“Then hopefully I can play some catch, but I really couldn’t even tell you when that will be. I’d like to be back tomorrow, or at least play catch tomorrow, but who knows.”

Worth noting

Legendary broadcaster Bob Uecker was at Miller Park again on Saturday. When asked before the game what the time frame for his return was, Uecker admitted that he was unsure. … Since beginning the season 4-14, the Brewers have gone 11-5 at home, including a 4-1 record in series play. … Milwaukee currently is enjoying a season-high five-game winning streak. … With 13 and 11 hit by pitches, Rickie Weeks and Prince Fielder, respectively, are first and second in the Majors. Weeks moved ahead of Fielder with two on Friday.

Jordan Schelling is an associate reporter for MLB.com. This story was not subject to the approval of Major League Baseball or its clubs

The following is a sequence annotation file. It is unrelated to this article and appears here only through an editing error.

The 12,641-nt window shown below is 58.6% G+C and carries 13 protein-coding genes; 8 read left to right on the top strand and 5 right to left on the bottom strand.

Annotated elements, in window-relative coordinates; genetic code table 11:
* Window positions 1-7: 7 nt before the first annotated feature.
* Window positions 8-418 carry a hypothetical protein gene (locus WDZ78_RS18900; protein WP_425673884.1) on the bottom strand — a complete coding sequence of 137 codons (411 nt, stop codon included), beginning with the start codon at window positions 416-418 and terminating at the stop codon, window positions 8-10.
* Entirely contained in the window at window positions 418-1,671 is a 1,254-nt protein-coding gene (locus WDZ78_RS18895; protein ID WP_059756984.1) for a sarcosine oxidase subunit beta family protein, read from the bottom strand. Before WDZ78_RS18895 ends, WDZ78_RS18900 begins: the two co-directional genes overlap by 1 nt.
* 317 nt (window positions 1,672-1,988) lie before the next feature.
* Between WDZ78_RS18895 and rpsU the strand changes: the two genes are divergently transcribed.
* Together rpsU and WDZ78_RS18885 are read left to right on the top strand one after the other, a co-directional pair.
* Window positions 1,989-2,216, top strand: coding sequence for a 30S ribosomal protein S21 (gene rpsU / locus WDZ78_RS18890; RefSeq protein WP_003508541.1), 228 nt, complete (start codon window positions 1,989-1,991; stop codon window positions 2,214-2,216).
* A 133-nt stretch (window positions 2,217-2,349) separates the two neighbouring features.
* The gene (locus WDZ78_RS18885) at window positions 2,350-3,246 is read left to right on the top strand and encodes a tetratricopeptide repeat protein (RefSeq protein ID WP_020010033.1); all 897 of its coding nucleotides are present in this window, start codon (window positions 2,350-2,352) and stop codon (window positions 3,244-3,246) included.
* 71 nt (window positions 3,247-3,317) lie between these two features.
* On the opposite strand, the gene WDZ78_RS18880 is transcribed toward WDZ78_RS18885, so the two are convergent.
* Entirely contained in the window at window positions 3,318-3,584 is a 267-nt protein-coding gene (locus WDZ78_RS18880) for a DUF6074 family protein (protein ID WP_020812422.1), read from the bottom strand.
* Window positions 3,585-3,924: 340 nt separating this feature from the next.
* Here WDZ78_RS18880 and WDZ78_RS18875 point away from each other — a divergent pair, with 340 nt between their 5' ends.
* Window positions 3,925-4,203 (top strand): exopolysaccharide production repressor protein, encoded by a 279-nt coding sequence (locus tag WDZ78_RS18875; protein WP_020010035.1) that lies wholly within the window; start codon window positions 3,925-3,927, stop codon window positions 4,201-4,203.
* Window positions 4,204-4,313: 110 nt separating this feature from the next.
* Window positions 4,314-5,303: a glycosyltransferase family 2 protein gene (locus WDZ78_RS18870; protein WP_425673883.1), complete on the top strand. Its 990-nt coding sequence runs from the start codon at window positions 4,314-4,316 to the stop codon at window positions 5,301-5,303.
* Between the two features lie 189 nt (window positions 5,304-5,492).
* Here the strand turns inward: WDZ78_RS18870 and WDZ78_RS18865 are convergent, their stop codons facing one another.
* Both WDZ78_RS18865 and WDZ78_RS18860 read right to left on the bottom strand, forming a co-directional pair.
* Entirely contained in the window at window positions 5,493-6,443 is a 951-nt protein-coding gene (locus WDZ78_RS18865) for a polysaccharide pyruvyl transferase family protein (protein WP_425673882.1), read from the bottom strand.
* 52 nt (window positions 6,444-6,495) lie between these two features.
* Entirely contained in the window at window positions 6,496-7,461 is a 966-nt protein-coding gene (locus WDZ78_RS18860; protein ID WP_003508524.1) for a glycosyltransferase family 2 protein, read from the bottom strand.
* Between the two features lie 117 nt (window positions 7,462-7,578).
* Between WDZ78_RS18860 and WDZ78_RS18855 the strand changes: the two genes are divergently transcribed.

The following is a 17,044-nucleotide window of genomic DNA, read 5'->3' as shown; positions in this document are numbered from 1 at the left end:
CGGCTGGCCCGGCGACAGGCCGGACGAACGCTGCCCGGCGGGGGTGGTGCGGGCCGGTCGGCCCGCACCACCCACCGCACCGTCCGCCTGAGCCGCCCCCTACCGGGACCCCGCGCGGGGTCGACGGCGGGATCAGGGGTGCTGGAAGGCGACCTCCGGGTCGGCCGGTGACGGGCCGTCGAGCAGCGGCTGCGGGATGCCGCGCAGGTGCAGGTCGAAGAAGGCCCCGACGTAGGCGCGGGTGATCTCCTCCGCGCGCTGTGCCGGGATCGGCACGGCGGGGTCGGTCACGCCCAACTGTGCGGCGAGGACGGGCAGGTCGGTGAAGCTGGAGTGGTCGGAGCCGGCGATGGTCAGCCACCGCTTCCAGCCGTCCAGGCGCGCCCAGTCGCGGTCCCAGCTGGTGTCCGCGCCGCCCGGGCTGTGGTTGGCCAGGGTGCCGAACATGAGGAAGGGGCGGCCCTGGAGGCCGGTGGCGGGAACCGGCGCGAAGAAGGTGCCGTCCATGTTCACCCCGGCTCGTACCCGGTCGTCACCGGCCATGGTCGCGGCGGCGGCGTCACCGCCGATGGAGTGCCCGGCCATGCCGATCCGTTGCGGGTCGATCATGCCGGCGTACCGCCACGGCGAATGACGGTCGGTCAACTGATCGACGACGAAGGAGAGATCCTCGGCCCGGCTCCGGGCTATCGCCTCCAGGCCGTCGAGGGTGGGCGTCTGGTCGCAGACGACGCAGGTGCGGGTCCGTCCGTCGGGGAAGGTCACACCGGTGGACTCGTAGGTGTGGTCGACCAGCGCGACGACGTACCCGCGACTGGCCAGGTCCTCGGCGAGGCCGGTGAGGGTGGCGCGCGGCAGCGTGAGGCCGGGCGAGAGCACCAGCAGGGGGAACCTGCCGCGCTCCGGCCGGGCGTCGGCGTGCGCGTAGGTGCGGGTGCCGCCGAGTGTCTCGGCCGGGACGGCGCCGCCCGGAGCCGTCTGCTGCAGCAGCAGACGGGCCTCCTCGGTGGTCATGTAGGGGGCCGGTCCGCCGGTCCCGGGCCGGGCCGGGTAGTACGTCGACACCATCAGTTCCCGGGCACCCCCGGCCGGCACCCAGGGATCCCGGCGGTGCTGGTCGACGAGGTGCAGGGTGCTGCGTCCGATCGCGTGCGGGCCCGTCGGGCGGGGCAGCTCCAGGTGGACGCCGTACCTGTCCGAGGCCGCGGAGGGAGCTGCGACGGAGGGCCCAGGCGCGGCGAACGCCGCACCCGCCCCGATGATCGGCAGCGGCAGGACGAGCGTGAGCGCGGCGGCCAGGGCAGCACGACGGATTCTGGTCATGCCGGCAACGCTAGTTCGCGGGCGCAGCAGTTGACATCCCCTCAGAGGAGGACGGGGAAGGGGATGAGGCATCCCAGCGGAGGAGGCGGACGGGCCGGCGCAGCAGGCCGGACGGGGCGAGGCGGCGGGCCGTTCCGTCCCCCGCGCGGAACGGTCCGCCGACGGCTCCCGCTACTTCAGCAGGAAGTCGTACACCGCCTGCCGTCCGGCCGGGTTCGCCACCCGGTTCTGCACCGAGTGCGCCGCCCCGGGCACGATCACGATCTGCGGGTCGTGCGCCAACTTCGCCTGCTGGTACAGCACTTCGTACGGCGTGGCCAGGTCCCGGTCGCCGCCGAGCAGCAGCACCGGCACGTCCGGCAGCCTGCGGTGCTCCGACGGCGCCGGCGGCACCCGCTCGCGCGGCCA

Brew Crew runs streak to five thanks to rookie

June 25, 2010 Comments off

MILWAUKEE — It was a dream come true for Jonathan Lucroy.

After belting his first career home run with a three-run shot in the fourth and a subsequent curtain call, the Brewers rookie catcher will never forget Friday night’s 8-3 victory against Seattle.

Entering the series opener against the Mariners, Lucroy had just one extra-base hit and zero RBIs in his Major League career. Following his performance Friday, he now has three of each.

“It was amazing,” Lucroy said of the curtain call. “I don’t know what happened, but somebody kind of pushed me up there. It was all kind of a blur after I crossed home plate.

“As soon as I did it, [Carlos Gomez] hit a home run and I was like, ‘Man, that’s what I’m talking about.’ I wanted to beat that team tonight.”

Lucroy’s home run to the Brewers bullpen in left-center came on a 1-2 fastball from Mariners lefty Ryan Rowland-Smith.